Chinese rating agency Dagong accuses U.S. regulator of discrimination after registration bid denied

08:06, September 26, 2010      

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China's largest rating firm reaffirmed Saturday its bid for registration in the United States is justifiable and legal and said the U.S. regulator's rejection of its application is discriminatory.

The Securities and Exchange Commission (SEC) of the U.S. on Thursday declined the application by Dagong Global Credit Rating Co. Ltd. to become an officially recognized bond rater in the United States.

The SEC said it refused the registration because it could not ensure the Beijing-based company would comply with U.S. reporting rules.

"On the record before us, it appears that Dagong would not control what information would be produced to commission staff," SEC said. "We are unable to conclude that Dagong can comply with the record-keeping, production, and inspection requirements of the Exchange Act."

Dagong contended reporting rules are related to a nation's sovereignty, and should be coordinated between government regulators and not business entities.

Dagong also said reporting rules have never been used as a standard for the SEC to approve registration of rating agencies in the United States.

"It is a barrier specifically set for Dagong, which is obviously discriminatory against China and the Chinese rating agency. We are resolutely opposed that," Dagong said.

Dagong said its application is simply "market activity," that should not be involved in politics.

Rejection of the application runs counter to U.S. securities laws, it said, adding that it reserves the right to safeguard its interests through legal action.

As United States's largest foreign debtor and an owner of a significant amount of U.S. dollar-denominated assets, it is important a Chinese rating agency have a say in the rating of U.S. financial assets.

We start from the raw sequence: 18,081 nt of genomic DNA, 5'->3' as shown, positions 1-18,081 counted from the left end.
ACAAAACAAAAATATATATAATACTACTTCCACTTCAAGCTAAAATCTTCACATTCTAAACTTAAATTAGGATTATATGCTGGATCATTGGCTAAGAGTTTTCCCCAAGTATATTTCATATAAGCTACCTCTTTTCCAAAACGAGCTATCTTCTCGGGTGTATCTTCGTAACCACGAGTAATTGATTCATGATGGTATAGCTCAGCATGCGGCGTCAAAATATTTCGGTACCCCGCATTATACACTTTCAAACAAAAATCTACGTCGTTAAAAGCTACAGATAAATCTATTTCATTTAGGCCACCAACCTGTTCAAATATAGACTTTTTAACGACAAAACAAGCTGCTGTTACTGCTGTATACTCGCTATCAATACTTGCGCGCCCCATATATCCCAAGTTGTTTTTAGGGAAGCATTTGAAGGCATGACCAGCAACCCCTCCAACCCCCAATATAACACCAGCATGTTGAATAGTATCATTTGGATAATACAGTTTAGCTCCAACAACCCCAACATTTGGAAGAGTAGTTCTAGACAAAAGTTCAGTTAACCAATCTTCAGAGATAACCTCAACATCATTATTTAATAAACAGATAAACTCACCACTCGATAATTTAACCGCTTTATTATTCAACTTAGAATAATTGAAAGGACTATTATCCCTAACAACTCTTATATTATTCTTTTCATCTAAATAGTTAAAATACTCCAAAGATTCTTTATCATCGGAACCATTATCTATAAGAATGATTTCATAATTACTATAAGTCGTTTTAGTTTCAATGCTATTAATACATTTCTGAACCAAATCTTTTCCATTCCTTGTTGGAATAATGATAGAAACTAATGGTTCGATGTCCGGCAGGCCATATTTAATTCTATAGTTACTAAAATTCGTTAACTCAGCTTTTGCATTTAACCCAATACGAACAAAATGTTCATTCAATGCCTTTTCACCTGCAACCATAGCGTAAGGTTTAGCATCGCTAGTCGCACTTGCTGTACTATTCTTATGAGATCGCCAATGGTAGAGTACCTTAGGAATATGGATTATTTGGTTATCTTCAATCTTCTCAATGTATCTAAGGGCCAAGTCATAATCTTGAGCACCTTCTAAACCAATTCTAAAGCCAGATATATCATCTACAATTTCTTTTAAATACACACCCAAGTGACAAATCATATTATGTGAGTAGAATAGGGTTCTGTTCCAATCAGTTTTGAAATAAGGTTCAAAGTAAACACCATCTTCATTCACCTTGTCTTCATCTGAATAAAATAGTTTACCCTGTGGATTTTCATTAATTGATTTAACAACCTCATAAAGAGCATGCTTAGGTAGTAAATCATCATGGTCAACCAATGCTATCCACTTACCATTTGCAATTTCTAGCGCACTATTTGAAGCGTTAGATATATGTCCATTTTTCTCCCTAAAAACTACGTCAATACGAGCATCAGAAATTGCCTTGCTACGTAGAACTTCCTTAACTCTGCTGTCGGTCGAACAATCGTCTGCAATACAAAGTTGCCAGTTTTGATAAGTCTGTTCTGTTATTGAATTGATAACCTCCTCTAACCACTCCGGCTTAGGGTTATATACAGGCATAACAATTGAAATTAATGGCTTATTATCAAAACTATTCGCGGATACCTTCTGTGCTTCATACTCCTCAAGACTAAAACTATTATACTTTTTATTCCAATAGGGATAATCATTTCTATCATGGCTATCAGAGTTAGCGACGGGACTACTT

In a report released in July, Dagong gave emerging economies like Brazil and China higher credit ratings than the United States, the United Kingdom and Japan, based on their economic performance during the global financial crisis and debt levels.

Dagong's sovereign credit ratings were markedly different from those given by the three Western rating agencies - Moody's, Standard & Poors and Fitch.

Dagong said SEC's denial of its application indicates its intention to protect the monopolistic status of the three major rating agencies.

"We hope the SEC can comply with the agreements reached in the U.S.-China Strategic and Economic Dialogue and keep its rating market open to the rest of the world, based on internationally-recognized rules with transparency and equality," Dagong said.

Founded in 1994, privately-owned Dagong provides credit rating and risk analysis research for all bond issuers in China. It has more than 500 employees.

It also designs most domestic debt instruments and leads the Chinese credit rating market for corporate bonds and structured debt products.



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